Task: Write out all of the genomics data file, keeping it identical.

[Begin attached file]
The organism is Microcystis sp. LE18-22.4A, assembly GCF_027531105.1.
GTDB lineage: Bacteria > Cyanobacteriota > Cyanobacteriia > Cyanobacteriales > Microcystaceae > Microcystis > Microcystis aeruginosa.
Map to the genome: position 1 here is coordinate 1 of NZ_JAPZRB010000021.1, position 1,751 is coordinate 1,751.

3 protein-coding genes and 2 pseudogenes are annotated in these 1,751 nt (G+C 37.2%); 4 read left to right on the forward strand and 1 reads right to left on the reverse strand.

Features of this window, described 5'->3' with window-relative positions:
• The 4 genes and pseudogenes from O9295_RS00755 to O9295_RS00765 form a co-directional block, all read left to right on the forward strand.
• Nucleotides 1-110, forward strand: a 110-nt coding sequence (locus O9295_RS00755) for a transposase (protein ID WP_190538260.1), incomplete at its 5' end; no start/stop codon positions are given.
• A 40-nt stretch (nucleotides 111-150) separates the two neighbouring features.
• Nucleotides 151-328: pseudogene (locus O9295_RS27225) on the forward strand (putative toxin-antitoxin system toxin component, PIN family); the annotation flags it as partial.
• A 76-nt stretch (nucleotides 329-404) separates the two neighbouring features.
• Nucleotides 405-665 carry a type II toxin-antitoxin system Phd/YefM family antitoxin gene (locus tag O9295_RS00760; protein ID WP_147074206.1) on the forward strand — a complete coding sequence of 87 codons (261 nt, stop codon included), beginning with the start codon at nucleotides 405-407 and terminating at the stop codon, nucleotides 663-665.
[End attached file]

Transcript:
The organism is Microcystis sp. LE18-22.4A, assembly GCF_027531105.1.
GTDB lineage: Bacteria > Cyanobacteriota > Cyanobacteriia > Cyanobacteriales > Microcystaceae > Microcystis > Microcystis aeruginosa.
Map to the genome: position 1 here is coordinate 1 of NZ_JAPZRB010000021.1, position 1,751 is coordinate 1,751.

3 protein-coding genes and 2 pseudogenes are annotated in these 1,751 nt (G+C 37.2%); 4 read left to right on the forward strand and 1 reads right to left on the reverse strand.

Features of this window, described 5'->3' with window-relative positions:
• The 4 genes and pseudogenes from O9295_RS00755 to O9295_RS00765 form a co-directional block, all read left to right on the forward strand.
• Nucleotides 1-110, forward strand: a 110-nt coding sequence (locus O9295_RS00755) for a transposase (protein ID WP_190538260.1), incomplete at its 5' end; no start/stop codon positions are given.
• A 40-nt stretch (nucleotides 111-150) separates the two neighbouring features.
• Nucleotides 151-328: pseudogene (locus O9295_RS27225) on the forward strand (putative toxin-antitoxin system toxin component, PIN family); the annotation flags it as partial.
• A 76-nt stretch (nucleotides 329-404) separates the two neighbouring features.
• Nucleotides 405-665 carry a type II toxin-antitoxin system Phd/YefM family antitoxin gene (locus tag O9295_RS00760; protein ID WP_147074206.1) on the forward strand — a complete coding sequence of 87 codons (261 nt, stop codon included), beginning with the start codon at nucleotides 405-407 and terminating at the stop codon, nucleotides 663-665.